With Valentine dealing with first-half foul trouble Bryn Forbes stepped up, scoring 13 of his 18 points to help the Spartans take a two-point lead into the half. As for the 11-0 run that Michigan State produced to take control of the game late, a host of players stepped forward in regards to scoring, rebounding and defending.

Freshmen Deyonta Davis and Matt McQuaid combined to score nine points over the final 5:32, with transfer guard Eron Harris adding six of his 12 points during that stretch. The Spartans outscored the Friars, who aren’t as deep, 22-7 during that stretch to close out the game, hunting for quality shots and hitting the offensive glass while making things difficult for Providence on the other end of the floor.

The end result was a final margin that does not indicate just how close the game was. While Providence seemed to run out of steam Michigan State received contributions from multiple players, which is undoubtedly a good sign for this group moving forward.

The Spartans will return the currently injured Gavin Schilling later this season, giving them another big man alongside Davis, Matt Costello and Colby Wollenman. He was a player they missed Sunday night, as he can defend opposing big men both in the post and on the perimeter. His absence was a main reason Michigan State didn’t have an answer for Providence’s Ben Bentil (20 points, seven rebounds) defensively.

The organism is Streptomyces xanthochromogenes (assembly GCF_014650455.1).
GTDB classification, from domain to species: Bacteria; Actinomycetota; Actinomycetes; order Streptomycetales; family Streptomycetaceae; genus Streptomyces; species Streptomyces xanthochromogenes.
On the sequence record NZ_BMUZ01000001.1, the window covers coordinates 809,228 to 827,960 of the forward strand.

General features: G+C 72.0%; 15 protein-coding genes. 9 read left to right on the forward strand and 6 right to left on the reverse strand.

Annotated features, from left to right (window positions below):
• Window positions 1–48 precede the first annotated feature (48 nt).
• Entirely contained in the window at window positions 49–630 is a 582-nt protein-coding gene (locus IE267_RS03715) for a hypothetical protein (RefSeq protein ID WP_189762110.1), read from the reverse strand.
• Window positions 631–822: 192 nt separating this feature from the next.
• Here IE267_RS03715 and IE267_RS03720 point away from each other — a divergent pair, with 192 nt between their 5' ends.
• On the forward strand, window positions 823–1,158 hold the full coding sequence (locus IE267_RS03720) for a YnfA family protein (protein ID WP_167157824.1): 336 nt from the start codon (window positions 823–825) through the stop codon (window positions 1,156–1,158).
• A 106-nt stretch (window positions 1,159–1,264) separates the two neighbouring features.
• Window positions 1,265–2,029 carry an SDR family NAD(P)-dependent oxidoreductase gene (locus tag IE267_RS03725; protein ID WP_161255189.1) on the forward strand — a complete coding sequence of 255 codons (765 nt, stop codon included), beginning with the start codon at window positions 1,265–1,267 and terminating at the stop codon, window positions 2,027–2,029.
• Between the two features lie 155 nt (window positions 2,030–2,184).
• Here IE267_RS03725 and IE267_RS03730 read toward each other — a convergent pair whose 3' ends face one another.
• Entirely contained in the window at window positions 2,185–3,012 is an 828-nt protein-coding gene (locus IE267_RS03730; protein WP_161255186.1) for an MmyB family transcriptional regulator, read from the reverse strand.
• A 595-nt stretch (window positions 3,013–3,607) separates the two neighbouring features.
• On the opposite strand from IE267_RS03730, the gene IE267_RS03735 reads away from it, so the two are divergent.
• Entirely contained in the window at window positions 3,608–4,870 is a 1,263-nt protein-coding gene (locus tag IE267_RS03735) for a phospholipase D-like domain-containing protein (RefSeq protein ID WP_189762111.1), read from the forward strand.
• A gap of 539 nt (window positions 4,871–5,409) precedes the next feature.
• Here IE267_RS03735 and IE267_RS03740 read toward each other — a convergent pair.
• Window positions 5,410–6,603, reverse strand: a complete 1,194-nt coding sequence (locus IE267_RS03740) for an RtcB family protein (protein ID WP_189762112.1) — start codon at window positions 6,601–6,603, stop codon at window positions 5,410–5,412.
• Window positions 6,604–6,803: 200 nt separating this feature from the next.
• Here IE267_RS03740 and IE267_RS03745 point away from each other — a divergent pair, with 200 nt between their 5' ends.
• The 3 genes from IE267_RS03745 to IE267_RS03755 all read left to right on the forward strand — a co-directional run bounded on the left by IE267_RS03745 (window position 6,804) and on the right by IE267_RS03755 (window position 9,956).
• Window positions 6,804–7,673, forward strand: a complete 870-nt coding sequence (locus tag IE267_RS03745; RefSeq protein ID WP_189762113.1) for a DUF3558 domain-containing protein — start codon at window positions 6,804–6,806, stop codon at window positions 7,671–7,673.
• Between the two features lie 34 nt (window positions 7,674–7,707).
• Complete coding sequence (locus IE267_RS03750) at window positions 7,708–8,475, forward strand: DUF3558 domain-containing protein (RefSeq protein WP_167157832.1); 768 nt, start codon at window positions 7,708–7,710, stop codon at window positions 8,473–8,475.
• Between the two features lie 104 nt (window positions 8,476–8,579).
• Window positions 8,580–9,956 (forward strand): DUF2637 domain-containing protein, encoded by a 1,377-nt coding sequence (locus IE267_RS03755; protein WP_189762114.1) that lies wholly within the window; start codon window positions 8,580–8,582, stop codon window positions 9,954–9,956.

The key for this group is going to end up being role definition, which is especially true in the case of Harris. A transfer from West Virginia, Harris came to East Lansing with the reputation of being a big time scorer. He’s struggled through the first two weeks of the season, but he got on a roll on Sunday night, finishing with 12 points, three boards and three assists. He showed he’s capable of doing a variety of things on the perimeter, and fitting into a “Swiss army knife” kind of role would make Michigan State that much more dangerous.

There’s no denying that Michigan State has been one of the nation’s best teams thus far.

But there’s also no denying that the Spartans have yet to hit their ceiling, which is definitely a positive moving forward.

Wichita State’s Anton Grady returns home with team

AP Photo/Willie J. Allen Jr.
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Wichita State forward Anton Grady was released from a hospital in Orlando on Sunday afternoon in time to return home with his Shocker teammates.

Grady suffered a spinal corn concussion on Friday when he collided head-first with an Alabama defender, snapping his head sharply to the side. He lay on the court motionless for 10 minutes after the injury and was taken off the floor on a stretcher.

[RELATED: Can WSU still make tourney?]

“I want to send out a big thank you to Shocker Nation and all of my friends and family for of the love and encouragement that I have received the past few days,” Grady said in a statement on Sunday morning. “I’ve been reading your tweets and posts and appreciate every last one of them. I have a lot of work to do to get back on the court, but with the help of such a great support system, I’m ready for the challenge.”

By Friday night, Grady had feeling in all of his extremities, but he has a long road of rehab ahead of him.